BUFFALO, N.Y. (WKBW) — Have you ever considered using medical marijuana to treat a pain, seizures or perhaps to wean yourself opioid use? One figure in Buffalo's medical community took to Twitter this Sunday to advocate against the use of medical cannabis to treat opioid addiction.
Conclusions:Cannabis use appears to increase rather than decrease the risk of developing nonmedical prescription opioid use and opioid use disorder. https://t.co/2erx0EThmO— Anne Constantino (@AnnieDC1) January 6, 2019
"Now we’re saying that marijuana can be used to treat pain and addiction and I have not seen the research for that, there is no medical research for that," CEO of Horizon Health Services Anne Constantino says. “They’re mood altering they’re mind altering, you have affects of work and raising families and community health so I think we do need to be concerned about this.”
Furthermore, Constantino thinks that opioids can have adverse affect on treating opioid addiction sometimes too.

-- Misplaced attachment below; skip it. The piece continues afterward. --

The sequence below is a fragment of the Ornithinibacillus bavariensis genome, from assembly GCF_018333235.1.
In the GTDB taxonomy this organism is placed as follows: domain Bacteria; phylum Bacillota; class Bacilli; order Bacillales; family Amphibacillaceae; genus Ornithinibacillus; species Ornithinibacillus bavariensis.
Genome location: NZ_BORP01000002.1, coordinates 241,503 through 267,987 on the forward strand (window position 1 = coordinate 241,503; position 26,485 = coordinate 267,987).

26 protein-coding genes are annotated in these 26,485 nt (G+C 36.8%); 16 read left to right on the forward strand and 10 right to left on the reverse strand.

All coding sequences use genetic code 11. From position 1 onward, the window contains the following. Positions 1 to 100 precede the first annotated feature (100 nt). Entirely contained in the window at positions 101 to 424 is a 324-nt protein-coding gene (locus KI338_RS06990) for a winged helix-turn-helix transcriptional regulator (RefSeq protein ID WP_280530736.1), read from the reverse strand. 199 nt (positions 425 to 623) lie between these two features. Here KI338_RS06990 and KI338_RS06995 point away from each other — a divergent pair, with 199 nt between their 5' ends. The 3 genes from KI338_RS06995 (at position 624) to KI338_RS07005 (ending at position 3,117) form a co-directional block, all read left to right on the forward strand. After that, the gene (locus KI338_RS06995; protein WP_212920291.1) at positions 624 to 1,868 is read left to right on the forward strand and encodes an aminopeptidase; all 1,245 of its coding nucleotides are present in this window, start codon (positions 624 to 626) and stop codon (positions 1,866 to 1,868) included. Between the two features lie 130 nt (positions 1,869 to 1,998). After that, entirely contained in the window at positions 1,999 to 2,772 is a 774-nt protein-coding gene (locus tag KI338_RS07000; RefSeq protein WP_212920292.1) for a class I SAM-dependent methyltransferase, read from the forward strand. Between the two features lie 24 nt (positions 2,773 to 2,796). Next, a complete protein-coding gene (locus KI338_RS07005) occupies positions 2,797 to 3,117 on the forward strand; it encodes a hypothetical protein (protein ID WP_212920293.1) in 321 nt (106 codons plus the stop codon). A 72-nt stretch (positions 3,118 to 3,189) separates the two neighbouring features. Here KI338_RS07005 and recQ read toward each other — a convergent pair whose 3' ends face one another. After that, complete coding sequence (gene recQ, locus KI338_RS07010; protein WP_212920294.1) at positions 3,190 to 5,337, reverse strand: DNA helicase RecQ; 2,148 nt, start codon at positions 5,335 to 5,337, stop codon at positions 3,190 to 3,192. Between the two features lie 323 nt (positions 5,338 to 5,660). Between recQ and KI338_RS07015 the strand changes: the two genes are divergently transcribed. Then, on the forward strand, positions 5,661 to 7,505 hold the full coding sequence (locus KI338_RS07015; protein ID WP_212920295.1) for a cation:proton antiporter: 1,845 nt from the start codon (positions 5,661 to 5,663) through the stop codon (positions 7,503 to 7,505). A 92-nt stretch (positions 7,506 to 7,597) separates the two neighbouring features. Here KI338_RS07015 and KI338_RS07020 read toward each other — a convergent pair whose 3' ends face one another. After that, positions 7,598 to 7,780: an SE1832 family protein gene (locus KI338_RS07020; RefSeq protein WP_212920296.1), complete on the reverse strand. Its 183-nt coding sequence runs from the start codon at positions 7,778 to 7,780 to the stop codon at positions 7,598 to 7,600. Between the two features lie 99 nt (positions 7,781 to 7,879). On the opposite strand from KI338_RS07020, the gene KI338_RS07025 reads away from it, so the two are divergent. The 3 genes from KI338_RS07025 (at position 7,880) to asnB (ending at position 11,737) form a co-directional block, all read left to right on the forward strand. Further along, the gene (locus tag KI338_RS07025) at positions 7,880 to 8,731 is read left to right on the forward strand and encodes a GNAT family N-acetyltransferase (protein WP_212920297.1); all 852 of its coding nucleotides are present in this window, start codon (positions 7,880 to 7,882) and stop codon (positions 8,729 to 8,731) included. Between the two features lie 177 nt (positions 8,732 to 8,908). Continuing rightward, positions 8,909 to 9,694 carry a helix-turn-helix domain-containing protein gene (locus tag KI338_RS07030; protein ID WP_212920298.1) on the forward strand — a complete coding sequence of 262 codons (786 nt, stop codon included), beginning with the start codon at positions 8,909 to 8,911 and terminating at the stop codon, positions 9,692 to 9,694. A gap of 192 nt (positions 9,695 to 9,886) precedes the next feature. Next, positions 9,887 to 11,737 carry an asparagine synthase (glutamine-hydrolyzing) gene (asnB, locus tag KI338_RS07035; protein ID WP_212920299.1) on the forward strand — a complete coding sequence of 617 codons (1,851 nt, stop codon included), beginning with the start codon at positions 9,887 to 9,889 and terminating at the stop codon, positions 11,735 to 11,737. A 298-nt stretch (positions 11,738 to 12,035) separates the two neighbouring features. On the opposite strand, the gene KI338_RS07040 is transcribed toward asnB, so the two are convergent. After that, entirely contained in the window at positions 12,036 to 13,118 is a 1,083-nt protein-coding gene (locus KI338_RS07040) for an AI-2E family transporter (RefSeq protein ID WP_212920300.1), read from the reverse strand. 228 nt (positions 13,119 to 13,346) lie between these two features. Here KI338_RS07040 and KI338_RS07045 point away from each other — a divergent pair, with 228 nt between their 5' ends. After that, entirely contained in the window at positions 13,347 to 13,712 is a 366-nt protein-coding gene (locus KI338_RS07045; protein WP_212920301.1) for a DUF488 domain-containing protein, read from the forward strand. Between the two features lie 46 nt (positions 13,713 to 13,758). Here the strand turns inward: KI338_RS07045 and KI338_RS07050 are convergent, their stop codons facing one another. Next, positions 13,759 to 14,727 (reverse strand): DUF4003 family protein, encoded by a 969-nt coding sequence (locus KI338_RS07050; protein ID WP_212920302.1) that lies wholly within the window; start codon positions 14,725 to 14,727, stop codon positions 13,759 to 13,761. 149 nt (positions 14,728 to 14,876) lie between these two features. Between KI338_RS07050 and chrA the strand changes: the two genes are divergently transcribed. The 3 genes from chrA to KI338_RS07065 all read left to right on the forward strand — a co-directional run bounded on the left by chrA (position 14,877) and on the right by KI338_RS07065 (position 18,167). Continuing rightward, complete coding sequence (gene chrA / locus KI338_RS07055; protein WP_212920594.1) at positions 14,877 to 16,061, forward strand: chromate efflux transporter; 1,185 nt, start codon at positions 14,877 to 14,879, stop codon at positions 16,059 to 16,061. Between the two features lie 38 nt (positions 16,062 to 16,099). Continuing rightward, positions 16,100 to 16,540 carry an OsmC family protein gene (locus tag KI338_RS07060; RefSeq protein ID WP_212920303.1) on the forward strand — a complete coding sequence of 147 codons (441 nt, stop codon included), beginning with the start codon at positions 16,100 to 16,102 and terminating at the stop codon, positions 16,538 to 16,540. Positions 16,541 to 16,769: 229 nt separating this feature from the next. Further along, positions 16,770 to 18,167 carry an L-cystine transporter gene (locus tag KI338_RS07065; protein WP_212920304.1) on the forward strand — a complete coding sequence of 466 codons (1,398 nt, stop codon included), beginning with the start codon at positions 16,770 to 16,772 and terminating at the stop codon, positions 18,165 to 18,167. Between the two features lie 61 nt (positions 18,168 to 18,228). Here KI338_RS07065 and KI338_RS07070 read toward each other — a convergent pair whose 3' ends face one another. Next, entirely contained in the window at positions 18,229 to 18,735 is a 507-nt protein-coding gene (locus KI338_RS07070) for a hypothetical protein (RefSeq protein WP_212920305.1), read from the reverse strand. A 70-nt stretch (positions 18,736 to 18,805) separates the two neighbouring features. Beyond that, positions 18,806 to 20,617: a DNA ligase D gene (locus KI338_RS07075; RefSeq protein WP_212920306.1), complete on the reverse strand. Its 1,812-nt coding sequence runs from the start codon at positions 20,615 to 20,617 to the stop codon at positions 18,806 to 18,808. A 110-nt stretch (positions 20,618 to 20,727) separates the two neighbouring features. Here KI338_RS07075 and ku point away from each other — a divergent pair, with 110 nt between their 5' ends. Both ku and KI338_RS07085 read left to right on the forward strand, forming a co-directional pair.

“So it’s not a simple, (i.e.) medical marijuana is the panacea and cures everything, it doesn’t," Dr. Laszlo Metchler says, Director of the Cannabis Clinic at Dent Neurologic Institute in Amherst. “We just know that patients on medical marijuana, smoke less, drink less and use illicit drugs less.”
Metchler prescribes medical mariijuana to more than 7,000 patients who suffer from chronic pain and/or opioid use and is a strong supporter of the medical aid it provides based on the results his patients have seen. Of the patients he's prescribed, 81 percent have come off opioid's altogether or decreased their dosage.
“The bottom line is in today's world you need every tool you can have to treat this very ill population who have the potential on a day to day basis," Metchler said. “You have the right to ask me the question, ‘What percent of your patients get high?’ And I would say less than two percent... I’m not looking at people that want to get high, I'm looking at people that want to get better.”